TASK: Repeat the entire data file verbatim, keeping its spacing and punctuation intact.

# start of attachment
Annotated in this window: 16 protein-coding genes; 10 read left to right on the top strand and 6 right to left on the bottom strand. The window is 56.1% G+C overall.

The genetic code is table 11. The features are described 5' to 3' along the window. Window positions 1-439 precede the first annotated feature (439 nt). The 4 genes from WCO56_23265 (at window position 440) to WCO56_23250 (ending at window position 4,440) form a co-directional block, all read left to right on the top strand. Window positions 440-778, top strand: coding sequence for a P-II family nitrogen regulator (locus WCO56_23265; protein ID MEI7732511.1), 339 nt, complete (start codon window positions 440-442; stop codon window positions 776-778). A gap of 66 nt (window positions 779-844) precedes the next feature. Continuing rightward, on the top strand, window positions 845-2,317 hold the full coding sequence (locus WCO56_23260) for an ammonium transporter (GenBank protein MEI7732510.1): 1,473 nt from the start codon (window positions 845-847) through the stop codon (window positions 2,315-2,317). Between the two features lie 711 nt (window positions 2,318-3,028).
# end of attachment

Annotated in this window: 16 protein-coding genes; 10 read left to right on the top strand and 6 right to left on the bottom strand. The window is 56.1% G+C overall.

The genetic code is table 11. The features are described 5' to 3' along the window. Window positions 1-439 precede the first annotated feature (439 nt). The 4 genes from WCO56_23265 (at window position 440) to WCO56_23250 (ending at window position 4,440) form a co-directional block, all read left to right on the top strand. Window positions 440-778, top strand: coding sequence for a P-II family nitrogen regulator (locus WCO56_23265; protein ID MEI7732511.1), 339 nt, complete (start codon window positions 440-442; stop codon window positions 776-778). A gap of 66 nt (window positions 779-844) precedes the next feature. Continuing rightward, on the top strand, window positions 845-2,317 hold the full coding sequence (locus WCO56_23260) for an ammonium transporter (GenBank protein MEI7732510.1): 1,473 nt from the start codon (window positions 845-847) through the stop codon (window positions 2,315-2,317). Between the two features lie 711 nt (window positions 2,318-3,028).